> In profiling it is typical that some few lines of the code take a major
> part of the total execution time.
> Graphically like this( letters a program part names, numbers time
> consumed in time units) :
>
> A: 0000000000 1111111111 2222222222 3333333333 4444444444 555555555 666
> B: 0000000000 1111111111 2222222
> C: 0000000000 1
> D: 000
> E: 00
> F: 0
> G: 0
> H: 0
> I:
> J:
> K:
> L:
> M:
> N:
>
> If one tries to reduce to execution time it is useful to concentrate to
> A, and perhaps to B, C but
> forget D..N totally.
>
> This is probably a trivial fact for every reader when talking about
> program execution time or memory usage.
>
> But what about learning javascript, is there also this kind of phenomenon?
>
> Some people seem to think linearly all the time: proceed pedantically
> from A to N (or from N to A ), devoting as much time and attention to
> all the items. For them there is no intermediate possibility: either one
> has know thoroughly every item A, B,...N, or none.
>
> Knowing A, B, C well and knowing very little or hardly anything about
> D..N is very difficult to imagine for them. To change the attitudes,
> point of views, or even imagine others to have different point of views
> is almost impossible for them.
>
> Of course, if one has much time in one's disposal, e.g. 10 years of full
> time job in javascript and additional hobby time, one has learnt all the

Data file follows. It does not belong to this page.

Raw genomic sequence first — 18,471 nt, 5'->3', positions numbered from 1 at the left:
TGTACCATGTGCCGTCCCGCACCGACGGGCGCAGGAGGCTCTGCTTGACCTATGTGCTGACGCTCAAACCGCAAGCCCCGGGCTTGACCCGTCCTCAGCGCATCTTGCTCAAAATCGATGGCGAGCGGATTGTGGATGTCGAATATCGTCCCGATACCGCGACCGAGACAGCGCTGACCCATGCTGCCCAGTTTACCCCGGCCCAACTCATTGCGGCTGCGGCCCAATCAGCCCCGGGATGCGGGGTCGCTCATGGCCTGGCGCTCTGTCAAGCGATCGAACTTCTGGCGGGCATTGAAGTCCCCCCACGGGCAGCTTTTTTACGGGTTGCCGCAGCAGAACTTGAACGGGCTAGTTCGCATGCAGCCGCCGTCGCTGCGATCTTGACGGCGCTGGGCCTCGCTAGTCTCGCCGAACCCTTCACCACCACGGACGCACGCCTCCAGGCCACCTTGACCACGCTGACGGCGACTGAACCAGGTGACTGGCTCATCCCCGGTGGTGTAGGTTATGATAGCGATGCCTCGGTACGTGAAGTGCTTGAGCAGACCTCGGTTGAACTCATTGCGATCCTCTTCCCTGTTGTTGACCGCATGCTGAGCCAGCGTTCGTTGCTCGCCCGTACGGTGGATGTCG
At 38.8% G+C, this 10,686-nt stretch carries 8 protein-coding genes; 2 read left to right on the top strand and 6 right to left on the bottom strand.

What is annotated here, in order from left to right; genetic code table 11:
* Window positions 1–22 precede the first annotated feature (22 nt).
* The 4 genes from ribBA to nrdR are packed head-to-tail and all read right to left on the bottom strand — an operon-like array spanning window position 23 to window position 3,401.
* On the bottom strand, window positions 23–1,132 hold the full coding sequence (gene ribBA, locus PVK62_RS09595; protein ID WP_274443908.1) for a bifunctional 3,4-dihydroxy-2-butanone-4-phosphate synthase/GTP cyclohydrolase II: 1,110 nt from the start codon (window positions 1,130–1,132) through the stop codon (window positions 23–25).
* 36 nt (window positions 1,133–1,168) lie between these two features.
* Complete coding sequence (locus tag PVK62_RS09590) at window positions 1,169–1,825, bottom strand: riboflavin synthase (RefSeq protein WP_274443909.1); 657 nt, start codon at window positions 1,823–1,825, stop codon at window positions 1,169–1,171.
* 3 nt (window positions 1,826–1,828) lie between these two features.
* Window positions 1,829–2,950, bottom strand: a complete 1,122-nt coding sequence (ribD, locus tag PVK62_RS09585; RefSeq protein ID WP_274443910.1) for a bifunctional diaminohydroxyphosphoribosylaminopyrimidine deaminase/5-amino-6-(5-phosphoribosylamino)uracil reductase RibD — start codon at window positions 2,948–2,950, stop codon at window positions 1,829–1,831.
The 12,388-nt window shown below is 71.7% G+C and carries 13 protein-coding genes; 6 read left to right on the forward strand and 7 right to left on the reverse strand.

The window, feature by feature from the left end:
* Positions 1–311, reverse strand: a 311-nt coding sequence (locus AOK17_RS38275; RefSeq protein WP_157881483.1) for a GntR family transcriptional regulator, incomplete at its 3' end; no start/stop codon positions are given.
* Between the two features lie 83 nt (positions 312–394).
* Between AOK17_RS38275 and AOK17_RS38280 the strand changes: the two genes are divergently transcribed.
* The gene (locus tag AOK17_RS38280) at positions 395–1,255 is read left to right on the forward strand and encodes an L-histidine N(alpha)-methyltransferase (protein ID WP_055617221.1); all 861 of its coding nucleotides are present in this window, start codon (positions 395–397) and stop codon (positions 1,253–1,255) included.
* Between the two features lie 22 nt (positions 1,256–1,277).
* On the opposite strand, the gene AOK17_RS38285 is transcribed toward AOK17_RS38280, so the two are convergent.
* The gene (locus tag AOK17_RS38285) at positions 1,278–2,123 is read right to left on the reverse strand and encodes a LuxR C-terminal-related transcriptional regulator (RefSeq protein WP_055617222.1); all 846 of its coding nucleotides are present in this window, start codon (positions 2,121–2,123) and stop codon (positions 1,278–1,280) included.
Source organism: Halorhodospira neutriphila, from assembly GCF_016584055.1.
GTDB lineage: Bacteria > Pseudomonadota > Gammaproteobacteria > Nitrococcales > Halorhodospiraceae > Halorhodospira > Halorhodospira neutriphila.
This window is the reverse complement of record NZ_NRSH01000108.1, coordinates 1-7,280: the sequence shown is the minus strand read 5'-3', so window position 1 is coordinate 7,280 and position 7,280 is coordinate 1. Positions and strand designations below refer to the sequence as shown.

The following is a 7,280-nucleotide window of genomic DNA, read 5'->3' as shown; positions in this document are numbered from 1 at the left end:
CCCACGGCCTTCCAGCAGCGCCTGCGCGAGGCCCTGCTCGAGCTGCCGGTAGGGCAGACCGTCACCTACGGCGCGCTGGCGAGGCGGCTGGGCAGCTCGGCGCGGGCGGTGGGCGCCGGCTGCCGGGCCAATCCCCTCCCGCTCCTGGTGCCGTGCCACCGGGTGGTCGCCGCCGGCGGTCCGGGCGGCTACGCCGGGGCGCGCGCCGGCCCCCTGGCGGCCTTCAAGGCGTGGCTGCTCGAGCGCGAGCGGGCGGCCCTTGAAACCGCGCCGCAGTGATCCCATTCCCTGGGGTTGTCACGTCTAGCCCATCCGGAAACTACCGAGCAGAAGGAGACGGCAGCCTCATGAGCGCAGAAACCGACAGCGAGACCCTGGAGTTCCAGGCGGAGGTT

> items A...N thoroughly.
>
> If one tries to simply express some rule of thumb or recommendation
> about javascript here, e.g. about passing objects to functions , the
> discussion goes from the essential A to random parts in K or L, and
> after a while a non-expert has not any good idea, how things are. Or a
> simple, clear, easy to understand and maintain example is rejected on
> the basis that it might waste some microseconds during the whole
> lifetime of the program. Sigh.
>
> If one tries to learn a new natural language, it is sensible to learn
> some frequently used things first and not wait some years first to open
> one's mouth publicly.
>
> I would like to see the same to happen here: pedagocically correct
> approach, concentrating to the essential things. Linear thinking has
> its advantages at the most advanced level, but in learning it is better
> to simplify things.
>


Interesting point, and not one related to javascript at all, per se.

Having been under pressure to deliver all my ligfe, my appraiocjh is simply.

Only learn enough to get the job in hand done sufficiently well, and
only learn what is in fact a necessary depth for the job in hand.